Now, let’s move on to the parameters that have to be checked under this testing.

  • Retention time is one of the easiest measurements to make and track in an LC run. It is also important that retention time be fairly constant because the data system uses retention time to identify peaks; peaks that drift outside a certain retention time window might not be reported by the data system. Retention time is not important and might vary from one nominally identical instrument set-up to another. 
  • For system suitability, it is good to set a retention-time window or approximate value. This will allow for some variation in mobile-phase composition from batch to batch or a gradual change in column characteristics.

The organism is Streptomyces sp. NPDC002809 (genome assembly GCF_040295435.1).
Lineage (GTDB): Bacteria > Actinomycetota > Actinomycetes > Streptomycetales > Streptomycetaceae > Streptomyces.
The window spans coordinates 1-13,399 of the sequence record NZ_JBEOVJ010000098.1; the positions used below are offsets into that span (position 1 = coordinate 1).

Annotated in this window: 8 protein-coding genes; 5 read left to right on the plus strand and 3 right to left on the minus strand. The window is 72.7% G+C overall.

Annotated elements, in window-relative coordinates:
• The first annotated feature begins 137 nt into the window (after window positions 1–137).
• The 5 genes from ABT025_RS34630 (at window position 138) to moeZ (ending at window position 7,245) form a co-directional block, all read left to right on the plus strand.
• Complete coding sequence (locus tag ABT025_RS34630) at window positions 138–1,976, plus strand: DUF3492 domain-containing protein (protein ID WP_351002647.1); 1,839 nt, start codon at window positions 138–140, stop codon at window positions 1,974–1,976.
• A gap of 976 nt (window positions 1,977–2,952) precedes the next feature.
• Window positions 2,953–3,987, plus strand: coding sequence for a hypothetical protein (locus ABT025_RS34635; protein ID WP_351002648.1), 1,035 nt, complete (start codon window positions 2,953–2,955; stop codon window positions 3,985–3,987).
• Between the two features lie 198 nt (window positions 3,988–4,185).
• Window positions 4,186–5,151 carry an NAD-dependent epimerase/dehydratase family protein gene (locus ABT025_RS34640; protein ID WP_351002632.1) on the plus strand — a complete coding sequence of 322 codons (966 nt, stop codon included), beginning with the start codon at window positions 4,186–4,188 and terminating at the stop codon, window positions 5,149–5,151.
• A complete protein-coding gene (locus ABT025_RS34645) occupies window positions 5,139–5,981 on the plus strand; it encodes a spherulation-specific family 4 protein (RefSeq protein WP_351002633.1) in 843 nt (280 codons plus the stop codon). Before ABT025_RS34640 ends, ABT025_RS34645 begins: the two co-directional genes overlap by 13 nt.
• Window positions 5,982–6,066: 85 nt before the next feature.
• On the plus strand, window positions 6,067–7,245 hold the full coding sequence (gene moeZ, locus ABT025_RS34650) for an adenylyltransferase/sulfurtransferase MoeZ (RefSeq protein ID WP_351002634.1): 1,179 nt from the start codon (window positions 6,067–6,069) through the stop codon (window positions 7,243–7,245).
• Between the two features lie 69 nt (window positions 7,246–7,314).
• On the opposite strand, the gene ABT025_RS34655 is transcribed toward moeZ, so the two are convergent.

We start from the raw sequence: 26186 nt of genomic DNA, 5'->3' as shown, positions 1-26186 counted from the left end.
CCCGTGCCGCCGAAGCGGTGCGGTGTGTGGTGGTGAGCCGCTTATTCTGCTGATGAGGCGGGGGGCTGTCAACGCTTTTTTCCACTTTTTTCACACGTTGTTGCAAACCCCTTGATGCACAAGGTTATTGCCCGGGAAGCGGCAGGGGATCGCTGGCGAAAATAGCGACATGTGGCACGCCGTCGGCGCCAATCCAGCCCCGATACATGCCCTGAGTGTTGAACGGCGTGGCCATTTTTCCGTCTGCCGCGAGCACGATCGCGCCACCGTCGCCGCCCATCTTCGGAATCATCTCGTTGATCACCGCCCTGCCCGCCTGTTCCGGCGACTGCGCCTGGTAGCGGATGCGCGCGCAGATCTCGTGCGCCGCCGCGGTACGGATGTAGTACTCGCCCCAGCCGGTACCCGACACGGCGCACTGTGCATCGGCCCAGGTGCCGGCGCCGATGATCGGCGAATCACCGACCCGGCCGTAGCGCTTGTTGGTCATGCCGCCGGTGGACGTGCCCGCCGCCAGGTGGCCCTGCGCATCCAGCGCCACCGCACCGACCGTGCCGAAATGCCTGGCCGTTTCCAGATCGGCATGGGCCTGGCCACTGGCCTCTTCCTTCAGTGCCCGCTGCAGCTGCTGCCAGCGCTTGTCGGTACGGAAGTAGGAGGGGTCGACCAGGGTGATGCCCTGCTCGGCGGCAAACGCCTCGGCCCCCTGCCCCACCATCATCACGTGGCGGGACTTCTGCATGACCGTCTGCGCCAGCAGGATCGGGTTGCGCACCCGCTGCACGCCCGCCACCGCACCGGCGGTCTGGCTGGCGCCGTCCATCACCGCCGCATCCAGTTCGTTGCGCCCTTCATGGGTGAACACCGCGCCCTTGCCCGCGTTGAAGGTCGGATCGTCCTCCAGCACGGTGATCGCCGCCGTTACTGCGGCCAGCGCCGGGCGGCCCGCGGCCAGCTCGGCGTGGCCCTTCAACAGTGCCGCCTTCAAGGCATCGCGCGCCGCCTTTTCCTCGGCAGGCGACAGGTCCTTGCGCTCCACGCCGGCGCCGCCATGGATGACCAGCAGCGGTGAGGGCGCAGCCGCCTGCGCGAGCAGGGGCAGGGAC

Retention factor (k)
  • Retention factor (k) or partition ratio or capacity factor is the relation of time spent by a compound in the stationary phase to the time it spends in the mobile phase. This is one of those parameters that can be identified without any hassle.
k is a unitless quantity
\(k = \frac{t_r – t_m}{t_m}\)

  • Higher the value of k greater is the retention of a compound on a column
  • Ideally k should be greater than 2.0

  • Resolution, the separation between two peaks, is one of the most critical system suitability parameters. System suitability, in one way of thinking, is a mini validation that shows that the method is still valid for use. Usually, the separation of one or more key peaks from other peaks is the objective of an LC method.